By focus on piety as a research category our workshop will attempt to reconsider the strict lines separating female regulars and extraregular people. This blurring of the line between female regulars and extraregulars has recently attracted attention of historians like Silvia Evangelisti who has explored the connections and parallels in historiography on convent life and married life. Moreover, a very interesting concept of “cooperative piety among monastic and secular women” has been suggested by a medievalist June L. Mecham.  The concept of “cooperative piety” seems particularly stimulating and enables a more inclusive approach in studying the ways in which regular religious life was attractive and inspiring for a broader spectrum of people than merely the nuns proper. This perspective enables to explore what other “externals” participated in conventual religious models (patrons and supporters, ladies in convent schools, “Kostfrauen”, relatives etc.). The weakening of the borders between “regulars” and “non-regular”, both female and male, enables to ask new questions and to relate the life behind the convent walls more to the outside world.

The one-day workshop for early career researchers (in a doctoral and postdoctoral stage) will take place on April 23rd 2012 at the Silesian University in Opava (Czech Republic). The official workshop languages are English and German. The participants will present their research in 10-minute presentations followed by discussion.  If you are interested in participating, please send your CV and a proposal of max. 300 words by February 15th 2012 to or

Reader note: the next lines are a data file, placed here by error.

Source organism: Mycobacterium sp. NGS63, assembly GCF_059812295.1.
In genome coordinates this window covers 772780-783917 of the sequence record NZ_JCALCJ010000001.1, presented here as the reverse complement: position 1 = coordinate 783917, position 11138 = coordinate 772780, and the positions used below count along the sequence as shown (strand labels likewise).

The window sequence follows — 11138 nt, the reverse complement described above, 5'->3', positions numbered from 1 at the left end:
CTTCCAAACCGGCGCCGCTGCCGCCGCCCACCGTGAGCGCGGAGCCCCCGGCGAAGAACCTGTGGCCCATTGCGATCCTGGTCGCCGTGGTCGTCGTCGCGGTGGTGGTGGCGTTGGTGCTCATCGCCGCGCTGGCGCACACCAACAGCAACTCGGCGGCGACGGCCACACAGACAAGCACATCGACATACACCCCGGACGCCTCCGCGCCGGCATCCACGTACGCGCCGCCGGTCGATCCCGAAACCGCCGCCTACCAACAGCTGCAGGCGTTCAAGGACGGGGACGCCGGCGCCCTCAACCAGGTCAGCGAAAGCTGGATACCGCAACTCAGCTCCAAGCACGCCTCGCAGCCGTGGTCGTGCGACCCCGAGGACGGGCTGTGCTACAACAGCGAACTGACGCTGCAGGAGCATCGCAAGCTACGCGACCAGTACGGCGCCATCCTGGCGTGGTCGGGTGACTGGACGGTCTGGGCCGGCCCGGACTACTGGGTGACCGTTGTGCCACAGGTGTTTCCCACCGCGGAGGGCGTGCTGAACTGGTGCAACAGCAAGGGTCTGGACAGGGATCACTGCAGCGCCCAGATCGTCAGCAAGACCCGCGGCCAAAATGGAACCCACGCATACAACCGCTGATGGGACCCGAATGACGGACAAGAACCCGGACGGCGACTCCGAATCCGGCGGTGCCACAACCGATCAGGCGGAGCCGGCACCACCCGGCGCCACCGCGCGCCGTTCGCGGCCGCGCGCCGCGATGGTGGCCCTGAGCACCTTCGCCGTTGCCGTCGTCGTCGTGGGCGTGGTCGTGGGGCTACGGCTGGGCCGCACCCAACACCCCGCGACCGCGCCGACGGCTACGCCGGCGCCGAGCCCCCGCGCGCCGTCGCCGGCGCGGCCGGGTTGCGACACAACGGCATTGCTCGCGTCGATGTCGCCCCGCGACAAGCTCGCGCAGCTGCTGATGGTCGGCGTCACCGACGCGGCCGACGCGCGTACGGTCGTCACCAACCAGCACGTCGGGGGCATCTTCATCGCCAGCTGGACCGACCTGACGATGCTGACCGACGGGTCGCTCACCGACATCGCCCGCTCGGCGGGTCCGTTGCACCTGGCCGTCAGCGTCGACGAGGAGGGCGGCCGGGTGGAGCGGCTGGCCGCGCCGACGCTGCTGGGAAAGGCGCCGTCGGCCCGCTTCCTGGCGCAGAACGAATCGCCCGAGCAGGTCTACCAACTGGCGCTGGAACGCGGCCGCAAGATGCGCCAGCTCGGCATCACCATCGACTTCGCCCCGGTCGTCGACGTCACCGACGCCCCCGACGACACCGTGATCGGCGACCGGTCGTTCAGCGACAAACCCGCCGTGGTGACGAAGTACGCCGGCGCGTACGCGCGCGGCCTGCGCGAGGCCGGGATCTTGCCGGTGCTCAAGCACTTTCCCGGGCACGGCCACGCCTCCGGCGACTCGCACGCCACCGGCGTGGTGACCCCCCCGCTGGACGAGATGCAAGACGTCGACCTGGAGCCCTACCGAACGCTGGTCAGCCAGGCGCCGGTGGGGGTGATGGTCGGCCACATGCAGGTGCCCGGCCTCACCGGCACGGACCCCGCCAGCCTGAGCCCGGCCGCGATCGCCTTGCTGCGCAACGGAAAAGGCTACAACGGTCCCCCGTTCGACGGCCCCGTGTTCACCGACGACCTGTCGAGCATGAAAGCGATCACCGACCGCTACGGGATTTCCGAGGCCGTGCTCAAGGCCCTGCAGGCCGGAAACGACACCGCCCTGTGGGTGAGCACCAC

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National Book Award for ‘Enlightened Monks’

ENLIGHTENED MONKS I was just informed that ‘Enlightened Monks” has won the prestigious Gilmary Shea Award of the American Catholic Historical Association for being “the most distinguished and original contribution to the knowledge of the history of Catholicism.” The award will … Continue reading

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De Maistre — Between Enlightenment and Conservatism

Carolina Armanteros’ new important book on de Maistre is out. ‘The French Idea of History: Joseph de Maistre and his Heirs, 1794-1854’, was published with with Cornell University Press.